Dr Melvin Ramsay on Myalgic Encephalomyelitis: "The degree of physical incapacity varies greatly, but the [level of severity] is directly related to the length of time the patient persists in physical effort after its onset; put in another way, those patients who are given a period of enforced rest from the onset have the best prognosis."

There is ample evidence that M.E. is primarily a neurological illness. It is classified as such under the WHO international classification of diseases (ICD 10, 1992) although non neurological complications affecting the liver, cardiac and skeletal muscle, endocrine and lymphoid tissues are also recognised. Apart from secondary infection, the commonest causes of relapse in this illness are physical or mental over exertion. Dr Elizabeth Dowsett

The body, its systems (such as the gastrointestinal system, the muscular system, the endocrine system, the cardiovascular and vascular systems) and its organs are dependent and their actions largely controlled by the brain. If the brain is physiologically injured, then so is the body. Depending upon which parts of the brain are physiologically injured different parts of the body will also be caused to malfunction. Dr Byron Hyde 2006

Relevant video: What is ME? (1 page version)

A one-page summary of the facts of M.E.

Copyright © Jodi Bassett, January 2009. This version updated May 2009. From www.hfme.org                            

  • Myalgic Encephalomyelitis is a disabling neurological disease that is very similar to multiple sclerosis (M.S.) and poliomyelitis (polio). Earlier names for M.E. were ‘atypical multiple sclerosis’ and ‘atypical polio.’

  • Myalgic Encephalomyelitis is a neurological disease characterised by scientifically measurable post-encephalitic damage to the brain stem. This is always damaged in M.E., hence the name M.E. The term M.E. was coined in 1956 and means: My = muscle, Algic = pain, Encephalo = brain, Mye = spinal cord, Itis = inflammation.  This neurological damage has been confirmed in autopsies of M.E. patients.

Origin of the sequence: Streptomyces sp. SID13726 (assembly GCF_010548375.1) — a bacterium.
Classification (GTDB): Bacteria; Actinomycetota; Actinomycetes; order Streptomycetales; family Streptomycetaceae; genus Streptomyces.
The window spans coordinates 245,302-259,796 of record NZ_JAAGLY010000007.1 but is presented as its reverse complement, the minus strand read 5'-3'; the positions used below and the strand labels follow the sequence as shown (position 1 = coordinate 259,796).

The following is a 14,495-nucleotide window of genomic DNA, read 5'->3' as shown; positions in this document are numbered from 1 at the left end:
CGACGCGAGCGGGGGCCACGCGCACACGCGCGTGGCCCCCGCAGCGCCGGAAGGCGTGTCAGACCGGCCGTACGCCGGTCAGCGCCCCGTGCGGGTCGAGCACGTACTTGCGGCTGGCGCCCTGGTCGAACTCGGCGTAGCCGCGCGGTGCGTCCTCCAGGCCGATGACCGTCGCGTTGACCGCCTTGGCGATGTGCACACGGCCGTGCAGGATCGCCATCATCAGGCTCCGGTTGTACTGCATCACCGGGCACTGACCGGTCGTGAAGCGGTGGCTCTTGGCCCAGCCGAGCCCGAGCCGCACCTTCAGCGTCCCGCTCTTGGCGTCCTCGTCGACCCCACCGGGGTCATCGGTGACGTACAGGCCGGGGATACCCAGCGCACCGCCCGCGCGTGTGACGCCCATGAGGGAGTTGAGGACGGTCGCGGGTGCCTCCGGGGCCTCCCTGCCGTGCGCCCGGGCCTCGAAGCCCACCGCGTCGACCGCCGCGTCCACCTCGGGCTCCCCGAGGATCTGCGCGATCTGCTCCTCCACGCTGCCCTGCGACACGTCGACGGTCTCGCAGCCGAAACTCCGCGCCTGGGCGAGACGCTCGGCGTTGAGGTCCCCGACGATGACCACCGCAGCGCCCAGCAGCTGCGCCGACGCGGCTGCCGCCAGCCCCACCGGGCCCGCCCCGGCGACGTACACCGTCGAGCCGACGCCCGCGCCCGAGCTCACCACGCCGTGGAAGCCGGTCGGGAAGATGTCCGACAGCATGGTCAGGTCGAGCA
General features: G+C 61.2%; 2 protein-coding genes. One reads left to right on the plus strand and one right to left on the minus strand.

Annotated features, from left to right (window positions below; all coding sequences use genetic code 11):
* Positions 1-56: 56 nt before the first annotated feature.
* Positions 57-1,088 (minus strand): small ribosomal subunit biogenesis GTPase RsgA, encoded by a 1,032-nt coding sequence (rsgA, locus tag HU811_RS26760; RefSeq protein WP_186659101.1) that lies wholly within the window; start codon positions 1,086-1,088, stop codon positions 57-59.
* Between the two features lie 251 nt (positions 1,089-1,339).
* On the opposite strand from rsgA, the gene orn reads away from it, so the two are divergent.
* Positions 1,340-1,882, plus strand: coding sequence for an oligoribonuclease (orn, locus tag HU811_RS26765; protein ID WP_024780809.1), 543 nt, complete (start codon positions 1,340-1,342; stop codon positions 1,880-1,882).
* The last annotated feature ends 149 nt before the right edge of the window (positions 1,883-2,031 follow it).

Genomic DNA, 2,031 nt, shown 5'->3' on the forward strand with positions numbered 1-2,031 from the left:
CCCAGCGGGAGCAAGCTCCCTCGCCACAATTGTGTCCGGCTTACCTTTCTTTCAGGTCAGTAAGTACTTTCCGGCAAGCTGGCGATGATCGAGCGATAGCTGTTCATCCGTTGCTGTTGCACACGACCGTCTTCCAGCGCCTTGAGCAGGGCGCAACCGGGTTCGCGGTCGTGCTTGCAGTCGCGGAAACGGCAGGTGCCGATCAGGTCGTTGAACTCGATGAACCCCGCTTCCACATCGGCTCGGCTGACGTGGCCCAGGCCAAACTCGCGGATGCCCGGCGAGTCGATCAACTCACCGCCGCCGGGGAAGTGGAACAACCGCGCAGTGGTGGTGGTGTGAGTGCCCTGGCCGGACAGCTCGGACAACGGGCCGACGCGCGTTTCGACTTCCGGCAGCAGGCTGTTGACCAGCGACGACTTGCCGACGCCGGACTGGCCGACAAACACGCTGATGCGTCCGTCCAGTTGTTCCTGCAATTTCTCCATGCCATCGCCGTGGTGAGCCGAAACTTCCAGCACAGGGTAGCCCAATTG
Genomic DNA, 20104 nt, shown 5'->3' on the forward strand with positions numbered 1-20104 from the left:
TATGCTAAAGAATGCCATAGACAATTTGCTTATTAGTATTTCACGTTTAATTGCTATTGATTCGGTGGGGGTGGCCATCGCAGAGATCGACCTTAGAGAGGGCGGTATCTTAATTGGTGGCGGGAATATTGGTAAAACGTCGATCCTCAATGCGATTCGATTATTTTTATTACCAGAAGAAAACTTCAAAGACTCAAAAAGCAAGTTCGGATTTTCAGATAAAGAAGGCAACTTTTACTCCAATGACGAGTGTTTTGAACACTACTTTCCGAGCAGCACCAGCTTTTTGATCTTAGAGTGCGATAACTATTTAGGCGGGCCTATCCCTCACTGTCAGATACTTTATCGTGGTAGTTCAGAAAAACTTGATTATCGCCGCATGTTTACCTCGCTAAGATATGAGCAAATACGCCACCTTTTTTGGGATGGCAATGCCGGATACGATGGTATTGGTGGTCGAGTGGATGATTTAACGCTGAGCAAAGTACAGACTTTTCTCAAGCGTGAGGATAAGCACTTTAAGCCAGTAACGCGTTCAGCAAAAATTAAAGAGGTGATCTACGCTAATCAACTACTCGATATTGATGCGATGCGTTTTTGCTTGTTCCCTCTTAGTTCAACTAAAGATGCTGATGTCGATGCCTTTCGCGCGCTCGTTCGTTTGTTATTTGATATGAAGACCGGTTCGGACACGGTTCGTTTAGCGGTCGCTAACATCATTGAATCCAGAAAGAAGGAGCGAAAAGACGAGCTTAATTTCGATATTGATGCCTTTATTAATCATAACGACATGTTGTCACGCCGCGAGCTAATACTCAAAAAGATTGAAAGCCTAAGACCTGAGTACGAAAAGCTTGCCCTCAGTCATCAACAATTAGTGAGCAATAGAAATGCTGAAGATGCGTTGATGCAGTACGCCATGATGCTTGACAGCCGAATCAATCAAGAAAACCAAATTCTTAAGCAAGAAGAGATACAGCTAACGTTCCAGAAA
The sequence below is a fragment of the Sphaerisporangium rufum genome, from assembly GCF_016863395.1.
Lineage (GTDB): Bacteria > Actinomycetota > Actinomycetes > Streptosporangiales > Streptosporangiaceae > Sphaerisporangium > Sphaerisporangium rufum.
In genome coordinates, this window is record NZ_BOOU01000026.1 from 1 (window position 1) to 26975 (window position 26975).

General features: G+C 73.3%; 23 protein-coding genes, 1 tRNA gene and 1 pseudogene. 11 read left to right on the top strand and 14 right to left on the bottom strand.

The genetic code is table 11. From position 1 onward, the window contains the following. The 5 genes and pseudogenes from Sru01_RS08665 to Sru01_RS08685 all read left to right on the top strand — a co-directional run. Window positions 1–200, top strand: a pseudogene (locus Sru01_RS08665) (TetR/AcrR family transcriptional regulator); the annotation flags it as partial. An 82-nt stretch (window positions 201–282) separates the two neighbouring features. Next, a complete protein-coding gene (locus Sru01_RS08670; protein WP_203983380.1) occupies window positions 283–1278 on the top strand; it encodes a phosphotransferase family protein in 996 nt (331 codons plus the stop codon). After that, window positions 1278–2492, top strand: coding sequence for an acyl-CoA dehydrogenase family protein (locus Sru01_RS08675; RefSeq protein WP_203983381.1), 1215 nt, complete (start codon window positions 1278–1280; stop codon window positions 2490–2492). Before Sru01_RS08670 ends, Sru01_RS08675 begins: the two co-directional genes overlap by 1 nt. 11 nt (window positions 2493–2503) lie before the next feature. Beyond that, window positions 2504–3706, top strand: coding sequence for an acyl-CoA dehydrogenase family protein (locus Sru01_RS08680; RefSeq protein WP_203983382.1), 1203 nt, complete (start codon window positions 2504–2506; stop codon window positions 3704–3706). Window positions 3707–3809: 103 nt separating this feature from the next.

• Myalgic Encephalomyelitis has been recognised by the World Health Organisation’s International Classification of Diseases since 1969 as a distinct organic neurological disease with the ICD code G.93.3.

  • Myalgic Encephalomyelitis is primarily neurological, but also involves cognitive, cardiac, cardiovascular, immunological, endocrinological, metabolic, respiratory, hormonal, gastrointestinal and musculo-skeletal dysfunctions and damage. M.E. affects all vital bodily systems and causes an inability to maintain bodily homeostasis. More than 64 individual symptoms of M.E. have been scientifically documented.

  • Myalgic Encephalomyelitis is an acute (sudden) onset, infectious neurological disease caused by a virus (a virus with a 4-7 day incubation period). M.E. occurs in epidemics as well as sporadically and over 60 M.E. outbreaks have been recorded worldwide since 1934. There is ample evidence that M.E. is caused by the same type of virus that causes polio; an enterovirus.

  • Myalgic Encephalomyelitis can be more disabling than MS or polio, and many other serious diseases. M.E. is one of the most disabling diseases there is. More than 30% of M.E. patients are housebound, wheelchair-reliant and/or bedbound and are severely limited with even basic movement and communication.